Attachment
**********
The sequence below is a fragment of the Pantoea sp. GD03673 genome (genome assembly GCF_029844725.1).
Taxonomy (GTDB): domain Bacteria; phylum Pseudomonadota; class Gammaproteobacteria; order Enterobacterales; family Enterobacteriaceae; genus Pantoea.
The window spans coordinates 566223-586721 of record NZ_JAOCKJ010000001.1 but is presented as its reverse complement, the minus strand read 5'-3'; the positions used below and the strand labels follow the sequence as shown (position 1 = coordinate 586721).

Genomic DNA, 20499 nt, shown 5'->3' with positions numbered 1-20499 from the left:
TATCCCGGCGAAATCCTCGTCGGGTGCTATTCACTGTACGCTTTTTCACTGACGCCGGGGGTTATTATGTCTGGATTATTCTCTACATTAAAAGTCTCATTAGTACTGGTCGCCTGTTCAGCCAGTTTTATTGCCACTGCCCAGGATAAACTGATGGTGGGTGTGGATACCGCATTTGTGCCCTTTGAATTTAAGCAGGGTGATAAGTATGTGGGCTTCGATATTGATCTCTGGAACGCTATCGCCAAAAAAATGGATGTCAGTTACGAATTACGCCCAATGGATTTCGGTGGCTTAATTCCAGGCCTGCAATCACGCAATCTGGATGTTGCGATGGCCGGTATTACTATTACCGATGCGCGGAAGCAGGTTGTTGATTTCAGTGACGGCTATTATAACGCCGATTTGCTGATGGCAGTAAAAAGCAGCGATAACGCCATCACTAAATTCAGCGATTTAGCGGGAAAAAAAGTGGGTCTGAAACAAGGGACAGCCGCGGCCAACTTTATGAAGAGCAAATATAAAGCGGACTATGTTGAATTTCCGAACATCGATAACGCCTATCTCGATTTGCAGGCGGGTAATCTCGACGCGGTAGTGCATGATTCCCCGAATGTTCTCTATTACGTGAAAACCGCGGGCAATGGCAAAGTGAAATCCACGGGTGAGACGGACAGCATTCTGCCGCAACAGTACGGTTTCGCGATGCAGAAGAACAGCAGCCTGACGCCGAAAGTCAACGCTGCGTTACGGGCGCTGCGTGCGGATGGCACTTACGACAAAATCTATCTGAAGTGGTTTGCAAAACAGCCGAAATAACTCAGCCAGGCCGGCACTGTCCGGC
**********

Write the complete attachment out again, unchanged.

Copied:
The sequence below is a fragment of the Pantoea sp. GD03673 genome (genome assembly GCF_029844725.1).
Taxonomy (GTDB): domain Bacteria; phylum Pseudomonadota; class Gammaproteobacteria; order Enterobacterales; family Enterobacteriaceae; genus Pantoea.
The window spans coordinates 566223-586721 of record NZ_JAOCKJ010000001.1 but is presented as its reverse complement, the minus strand read 5'-3'; the positions used below and the strand labels follow the sequence as shown (position 1 = coordinate 586721).

Genomic DNA, 20499 nt, shown 5'->3' with positions numbered 1-20499 from the left:
TATCCCGGCGAAATCCTCGTCGGGTGCTATTCACTGTACGCTTTTTCACTGACGCCGGGGGTTATTATGTCTGGATTATTCTCTACATTAAAAGTCTCATTAGTACTGGTCGCCTGTTCAGCCAGTTTTATTGCCACTGCCCAGGATAAACTGATGGTGGGTGTGGATACCGCATTTGTGCCCTTTGAATTTAAGCAGGGTGATAAGTATGTGGGCTTCGATATTGATCTCTGGAACGCTATCGCCAAAAAAATGGATGTCAGTTACGAATTACGCCCAATGGATTTCGGTGGCTTAATTCCAGGCCTGCAATCACGCAATCTGGATGTTGCGATGGCCGGTATTACTATTACCGATGCGCGGAAGCAGGTTGTTGATTTCAGTGACGGCTATTATAACGCCGATTTGCTGATGGCAGTAAAAAGCAGCGATAACGCCATCACTAAATTCAGCGATTTAGCGGGAAAAAAAGTGGGTCTGAAACAAGGGACAGCCGCGGCCAACTTTATGAAGAGCAAATATAAAGCGGACTATGTTGAATTTCCGAACATCGATAACGCCTATCTCGATTTGCAGGCGGGTAATCTCGACGCGGTAGTGCATGATTCCCCGAATGTTCTCTATTACGTGAAAACCGCGGGCAATGGCAAAGTGAAATCCACGGGTGAGACGGACAGCATTCTGCCGCAACAGTACGGTTTCGCGATGCAGAAGAACAGCAGCCTGACGCCGAAAGTCAACGCTGCGTTACGGGCGCTGCGTGCGGATGGCACTTACGACAAAATCTATCTGAAGTGGTTTGCAAAACAGCCGAAATAACTCAGCCAGGCCGGCACTGTCCGGC